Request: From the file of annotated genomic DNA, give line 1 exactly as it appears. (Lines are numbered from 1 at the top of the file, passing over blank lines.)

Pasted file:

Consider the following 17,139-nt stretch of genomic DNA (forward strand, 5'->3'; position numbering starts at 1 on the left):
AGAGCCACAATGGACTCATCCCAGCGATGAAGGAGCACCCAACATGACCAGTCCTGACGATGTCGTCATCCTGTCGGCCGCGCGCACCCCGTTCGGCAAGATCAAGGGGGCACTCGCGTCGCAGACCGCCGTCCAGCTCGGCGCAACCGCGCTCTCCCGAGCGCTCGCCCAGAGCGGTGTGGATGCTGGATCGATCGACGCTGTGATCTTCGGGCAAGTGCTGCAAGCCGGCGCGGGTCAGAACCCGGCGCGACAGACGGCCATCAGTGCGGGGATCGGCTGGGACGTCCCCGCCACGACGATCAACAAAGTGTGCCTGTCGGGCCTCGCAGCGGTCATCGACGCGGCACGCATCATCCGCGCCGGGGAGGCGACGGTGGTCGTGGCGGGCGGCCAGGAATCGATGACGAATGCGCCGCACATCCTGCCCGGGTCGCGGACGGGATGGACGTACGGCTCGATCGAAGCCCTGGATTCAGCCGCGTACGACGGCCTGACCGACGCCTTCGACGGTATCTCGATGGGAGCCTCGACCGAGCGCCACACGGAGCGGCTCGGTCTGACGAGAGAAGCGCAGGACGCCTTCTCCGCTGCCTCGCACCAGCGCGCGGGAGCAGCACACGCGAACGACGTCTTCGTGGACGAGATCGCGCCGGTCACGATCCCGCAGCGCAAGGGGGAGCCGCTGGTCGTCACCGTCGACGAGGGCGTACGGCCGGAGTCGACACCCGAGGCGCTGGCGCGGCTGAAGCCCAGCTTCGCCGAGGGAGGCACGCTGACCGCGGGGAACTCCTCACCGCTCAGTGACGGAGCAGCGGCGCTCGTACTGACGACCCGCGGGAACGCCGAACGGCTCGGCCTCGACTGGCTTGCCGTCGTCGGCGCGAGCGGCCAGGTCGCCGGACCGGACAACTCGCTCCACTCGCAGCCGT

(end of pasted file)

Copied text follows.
Consider the following 17,139-nt stretch of genomic DNA (forward strand, 5'->3'; position numbering starts at 1 on the left):